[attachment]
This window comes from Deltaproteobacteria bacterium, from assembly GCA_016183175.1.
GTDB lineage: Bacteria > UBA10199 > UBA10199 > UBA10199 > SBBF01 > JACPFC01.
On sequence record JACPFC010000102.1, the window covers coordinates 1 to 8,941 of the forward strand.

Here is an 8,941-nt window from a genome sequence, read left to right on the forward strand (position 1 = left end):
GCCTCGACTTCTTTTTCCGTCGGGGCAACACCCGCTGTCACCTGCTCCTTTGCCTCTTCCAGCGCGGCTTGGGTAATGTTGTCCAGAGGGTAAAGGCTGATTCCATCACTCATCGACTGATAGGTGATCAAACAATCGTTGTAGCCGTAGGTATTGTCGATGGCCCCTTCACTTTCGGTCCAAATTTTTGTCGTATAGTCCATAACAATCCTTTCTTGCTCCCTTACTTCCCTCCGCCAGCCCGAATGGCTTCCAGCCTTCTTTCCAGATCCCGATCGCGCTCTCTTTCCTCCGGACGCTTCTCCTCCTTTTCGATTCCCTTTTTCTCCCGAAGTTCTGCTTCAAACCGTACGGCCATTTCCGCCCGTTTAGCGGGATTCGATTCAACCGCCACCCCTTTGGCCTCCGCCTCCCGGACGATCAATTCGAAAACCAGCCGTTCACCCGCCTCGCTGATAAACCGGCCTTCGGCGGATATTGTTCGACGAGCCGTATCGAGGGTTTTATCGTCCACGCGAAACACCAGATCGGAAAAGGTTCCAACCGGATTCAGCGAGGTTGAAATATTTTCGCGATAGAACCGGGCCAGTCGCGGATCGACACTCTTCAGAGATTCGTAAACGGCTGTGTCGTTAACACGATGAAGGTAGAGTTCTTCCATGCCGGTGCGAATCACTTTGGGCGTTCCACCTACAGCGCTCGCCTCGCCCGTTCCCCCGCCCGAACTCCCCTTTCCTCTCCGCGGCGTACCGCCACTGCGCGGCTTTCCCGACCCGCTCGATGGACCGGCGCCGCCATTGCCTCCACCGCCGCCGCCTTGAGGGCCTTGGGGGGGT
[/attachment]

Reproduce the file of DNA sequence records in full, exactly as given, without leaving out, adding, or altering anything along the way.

This window comes from Deltaproteobacteria bacterium, from assembly GCA_016183175.1.
GTDB lineage: Bacteria > UBA10199 > UBA10199 > UBA10199 > SBBF01 > JACPFC01.
On sequence record JACPFC010000102.1, the window covers coordinates 1 to 8,941 of the forward strand.

Here is an 8,941-nt window from a genome sequence, read left to right on the forward strand (position 1 = left end):
GCCTCGACTTCTTTTTCCGTCGGGGCAACACCCGCTGTCACCTGCTCCTTTGCCTCTTCCAGCGCGGCTTGGGTAATGTTGTCCAGAGGGTAAAGGCTGATTCCATCACTCATCGACTGATAGGTGATCAAACAATCGTTGTAGCCGTAGGTATTGTCGATGGCCCCTTCACTTTCGGTCCAAATTTTTGTCGTATAGTCCATAACAATCCTTTCTTGCTCCCTTACTTCCCTCCGCCAGCCCGAATGGCTTCCAGCCTTCTTTCCAGATCCCGATCGCGCTCTCTTTCCTCCGGACGCTTCTCCTCCTTTTCGATTCCCTTTTTCTCCCGAAGTTCTGCTTCAAACCGTACGGCCATTTCCGCCCGTTTAGCGGGATTCGATTCAACCGCCACCCCTTTGGCCTCCGCCTCCCGGACGATCAATTCGAAAACCAGCCGTTCACCCGCCTCGCTGATAAACCGGCCTTCGGCGGATATTGTTCGACGAGCCGTATCGAGGGTTTTATCGTCCACGCGAAACACCAGATCGGAAAAGGTTCCAACCGGATTCAGCGAGGTTGAAATATTTTCGCGATAGAACCGGGCCAGTCGCGGATCGACACTCTTCAGAGATTCGTAAACGGCTGTGTCGTTAACACGATGAAGGTAGAGTTCTTCCATGCCGGTGCGAATCACTTTGGGCGTTCCACCTACAGCGCTCGCCTCGCCCGTTCCCCCGCCCGAACTCCCCTTTCCTCTCCGCGGCGTACCGCCACTGCGCGGCTTTCCCGACCCGCTCGATGGACCGGCGCCGCCATTGCCTCCACCGCCGCCGCCTTGAGGGCCTTGGGGGGGT